Objective Standards of care regarding obstetric management of life-threatening anomalies are not defined. It is hypothesised that physicians' management of these pregnancies is variable and influenced by demographic factors.
Design A questionnaire was mailed to members of the Society of Maternal–Fetal Medicine with valid US addresses assessing obstetric management of both ‘uniformly lethal’ (eg, anencephaly, renal agenesis) and ‘uniformly severe, commonly lethal’ (eg, trisomy 13 and 18) anomalies. Respondents were asked to answer as if not limited by state/institutional restrictions. Fisher's exact or χ2 tests were used as appropriate and correction made for multiple comparisons in analyses that were not prespecified.
Results The response rate was 36% (732/2038). Nearly 100% of respondents discuss termination for both uniformly and commonly lethal anomalies. In continuing pregnancies, with patient request for obstetric non-intervention 99% of providers would comply for either uniformly or commonly lethal anomalies. The majority ‘encourage’ such management, but some were non-directive or discouraged this management. In continuing pregnancies, with patient request for full obstetric intervention the majority of respondents was willing to comply for both uniformly (71%) and commonly (82%) lethal anomalies. While most practitioners ‘discouraged’ full intervention, some were non-directive or encouraged this management. Demographics and severity of anomaly influenced counselling.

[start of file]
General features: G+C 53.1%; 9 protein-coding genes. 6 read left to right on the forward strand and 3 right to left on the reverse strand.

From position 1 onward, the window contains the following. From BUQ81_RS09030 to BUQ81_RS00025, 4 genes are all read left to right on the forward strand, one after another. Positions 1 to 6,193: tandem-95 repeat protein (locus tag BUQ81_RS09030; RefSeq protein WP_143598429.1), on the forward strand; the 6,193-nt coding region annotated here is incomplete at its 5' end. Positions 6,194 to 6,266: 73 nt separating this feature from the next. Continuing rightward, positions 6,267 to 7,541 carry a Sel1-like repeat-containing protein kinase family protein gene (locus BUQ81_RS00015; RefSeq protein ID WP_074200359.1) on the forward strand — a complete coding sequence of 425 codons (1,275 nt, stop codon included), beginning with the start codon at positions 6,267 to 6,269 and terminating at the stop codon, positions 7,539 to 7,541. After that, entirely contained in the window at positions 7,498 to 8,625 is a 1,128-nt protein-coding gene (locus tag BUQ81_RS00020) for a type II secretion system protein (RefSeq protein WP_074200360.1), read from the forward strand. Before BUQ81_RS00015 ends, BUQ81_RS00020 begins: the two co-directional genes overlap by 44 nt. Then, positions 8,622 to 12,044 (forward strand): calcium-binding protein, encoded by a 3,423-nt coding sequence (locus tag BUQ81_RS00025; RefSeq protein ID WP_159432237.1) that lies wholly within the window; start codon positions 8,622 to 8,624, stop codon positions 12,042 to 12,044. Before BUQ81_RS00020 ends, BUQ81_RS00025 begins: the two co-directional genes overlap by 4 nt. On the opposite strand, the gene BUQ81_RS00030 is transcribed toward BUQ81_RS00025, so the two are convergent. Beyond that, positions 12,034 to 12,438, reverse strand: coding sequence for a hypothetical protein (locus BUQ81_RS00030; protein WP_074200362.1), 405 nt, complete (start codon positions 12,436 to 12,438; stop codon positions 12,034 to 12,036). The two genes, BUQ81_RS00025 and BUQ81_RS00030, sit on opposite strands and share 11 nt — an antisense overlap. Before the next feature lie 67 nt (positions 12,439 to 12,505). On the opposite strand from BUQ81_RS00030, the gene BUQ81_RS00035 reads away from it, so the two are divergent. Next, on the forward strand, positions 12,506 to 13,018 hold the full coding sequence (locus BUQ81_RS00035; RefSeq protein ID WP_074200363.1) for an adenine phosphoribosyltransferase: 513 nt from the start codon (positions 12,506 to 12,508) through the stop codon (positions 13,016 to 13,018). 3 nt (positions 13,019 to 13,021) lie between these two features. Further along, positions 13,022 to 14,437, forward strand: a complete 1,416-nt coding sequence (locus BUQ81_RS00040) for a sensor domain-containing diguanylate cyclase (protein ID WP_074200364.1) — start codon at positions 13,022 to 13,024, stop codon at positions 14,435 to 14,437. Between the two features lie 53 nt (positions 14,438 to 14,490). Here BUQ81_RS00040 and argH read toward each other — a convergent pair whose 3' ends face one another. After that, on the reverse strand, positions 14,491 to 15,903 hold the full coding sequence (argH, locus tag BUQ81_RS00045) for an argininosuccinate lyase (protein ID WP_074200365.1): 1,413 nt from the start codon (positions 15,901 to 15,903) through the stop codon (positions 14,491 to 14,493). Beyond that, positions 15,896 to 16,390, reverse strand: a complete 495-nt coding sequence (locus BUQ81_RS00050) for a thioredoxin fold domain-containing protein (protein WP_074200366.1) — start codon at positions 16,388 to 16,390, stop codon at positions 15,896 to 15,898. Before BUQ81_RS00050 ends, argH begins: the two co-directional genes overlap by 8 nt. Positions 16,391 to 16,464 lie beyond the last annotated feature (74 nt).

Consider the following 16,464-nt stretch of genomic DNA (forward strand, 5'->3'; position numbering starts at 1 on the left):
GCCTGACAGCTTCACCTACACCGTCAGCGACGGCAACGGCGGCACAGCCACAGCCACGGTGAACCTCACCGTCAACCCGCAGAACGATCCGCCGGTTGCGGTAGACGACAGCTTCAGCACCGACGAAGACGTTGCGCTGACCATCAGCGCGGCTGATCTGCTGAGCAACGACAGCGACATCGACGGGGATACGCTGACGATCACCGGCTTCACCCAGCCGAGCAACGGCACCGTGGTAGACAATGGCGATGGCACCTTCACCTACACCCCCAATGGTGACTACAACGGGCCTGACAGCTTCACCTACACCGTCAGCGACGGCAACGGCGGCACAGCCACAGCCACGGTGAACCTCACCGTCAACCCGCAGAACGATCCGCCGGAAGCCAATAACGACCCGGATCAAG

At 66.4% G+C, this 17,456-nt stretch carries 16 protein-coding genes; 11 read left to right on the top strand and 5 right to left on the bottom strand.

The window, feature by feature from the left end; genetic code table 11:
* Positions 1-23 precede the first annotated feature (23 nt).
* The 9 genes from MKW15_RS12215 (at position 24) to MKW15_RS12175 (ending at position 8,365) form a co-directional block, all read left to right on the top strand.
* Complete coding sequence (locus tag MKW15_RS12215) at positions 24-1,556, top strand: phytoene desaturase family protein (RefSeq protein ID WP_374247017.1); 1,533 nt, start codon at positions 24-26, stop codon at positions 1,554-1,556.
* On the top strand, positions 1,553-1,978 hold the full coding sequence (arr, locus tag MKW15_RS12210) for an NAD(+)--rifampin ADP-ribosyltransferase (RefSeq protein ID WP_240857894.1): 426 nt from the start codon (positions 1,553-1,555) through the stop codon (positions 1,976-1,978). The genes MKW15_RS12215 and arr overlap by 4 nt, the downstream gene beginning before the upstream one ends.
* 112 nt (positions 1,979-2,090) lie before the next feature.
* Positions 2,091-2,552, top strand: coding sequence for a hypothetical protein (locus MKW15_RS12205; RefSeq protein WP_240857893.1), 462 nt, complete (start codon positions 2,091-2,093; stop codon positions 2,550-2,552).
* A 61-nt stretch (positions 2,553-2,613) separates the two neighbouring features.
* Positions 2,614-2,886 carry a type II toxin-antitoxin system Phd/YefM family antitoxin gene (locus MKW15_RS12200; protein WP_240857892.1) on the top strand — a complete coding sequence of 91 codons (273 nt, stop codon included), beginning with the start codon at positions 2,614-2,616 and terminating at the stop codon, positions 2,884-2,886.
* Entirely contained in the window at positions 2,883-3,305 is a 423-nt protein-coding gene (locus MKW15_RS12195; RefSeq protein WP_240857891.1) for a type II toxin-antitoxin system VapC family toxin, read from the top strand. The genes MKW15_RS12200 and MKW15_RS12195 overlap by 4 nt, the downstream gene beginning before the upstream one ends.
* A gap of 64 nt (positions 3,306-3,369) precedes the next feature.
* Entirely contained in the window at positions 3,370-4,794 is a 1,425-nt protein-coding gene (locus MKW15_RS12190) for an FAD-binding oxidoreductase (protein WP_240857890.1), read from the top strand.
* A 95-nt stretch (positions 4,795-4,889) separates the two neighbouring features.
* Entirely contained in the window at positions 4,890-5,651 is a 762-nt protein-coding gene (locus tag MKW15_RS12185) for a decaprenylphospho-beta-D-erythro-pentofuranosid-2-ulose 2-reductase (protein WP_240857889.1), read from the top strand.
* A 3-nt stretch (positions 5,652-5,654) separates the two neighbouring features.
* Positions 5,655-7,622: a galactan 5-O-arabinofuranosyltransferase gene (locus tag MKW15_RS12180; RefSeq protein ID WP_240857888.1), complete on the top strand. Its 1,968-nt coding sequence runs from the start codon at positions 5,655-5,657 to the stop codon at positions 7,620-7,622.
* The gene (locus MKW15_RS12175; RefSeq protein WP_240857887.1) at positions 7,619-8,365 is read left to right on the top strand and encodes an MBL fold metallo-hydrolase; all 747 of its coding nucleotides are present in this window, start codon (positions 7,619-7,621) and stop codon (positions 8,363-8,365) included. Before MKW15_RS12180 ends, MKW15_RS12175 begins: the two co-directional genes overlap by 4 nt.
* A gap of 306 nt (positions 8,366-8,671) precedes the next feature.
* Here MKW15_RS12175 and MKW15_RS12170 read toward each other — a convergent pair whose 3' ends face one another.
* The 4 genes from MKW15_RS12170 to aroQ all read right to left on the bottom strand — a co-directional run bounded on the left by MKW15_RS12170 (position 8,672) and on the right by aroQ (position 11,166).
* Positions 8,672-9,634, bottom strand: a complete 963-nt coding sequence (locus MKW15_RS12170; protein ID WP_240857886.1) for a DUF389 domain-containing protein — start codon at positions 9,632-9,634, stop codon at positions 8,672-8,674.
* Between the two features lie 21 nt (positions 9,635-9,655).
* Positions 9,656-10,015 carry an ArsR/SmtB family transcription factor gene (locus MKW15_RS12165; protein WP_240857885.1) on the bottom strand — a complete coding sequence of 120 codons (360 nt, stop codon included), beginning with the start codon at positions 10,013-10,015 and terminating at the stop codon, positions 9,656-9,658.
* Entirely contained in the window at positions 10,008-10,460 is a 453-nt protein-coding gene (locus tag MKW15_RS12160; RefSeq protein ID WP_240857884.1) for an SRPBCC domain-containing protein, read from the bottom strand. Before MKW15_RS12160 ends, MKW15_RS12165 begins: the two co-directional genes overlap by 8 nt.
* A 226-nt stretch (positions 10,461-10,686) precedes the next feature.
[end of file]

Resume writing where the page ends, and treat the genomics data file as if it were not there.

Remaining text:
Conclusion Discrepancies exist regarding the management of life-threatening fetal anomalies. Patients may be offered different options based on practitioner demographics. The majority of physicians comply with patient wishes. Differences were noted when comparing the management of lethal with that of severe commonly lethal anomalies, suggesting that practitioners make a distinction when counselling patients.
- genetic counselling/prenatal diagnosis
- obstetrics and gynaecology
- prenatal diagnosis
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Competing interests None.
Ethics approval Ethics approval was obtained from the University of Utah institutional review board.
Provenance and peer review Not commissioned; externally peer reviewed.
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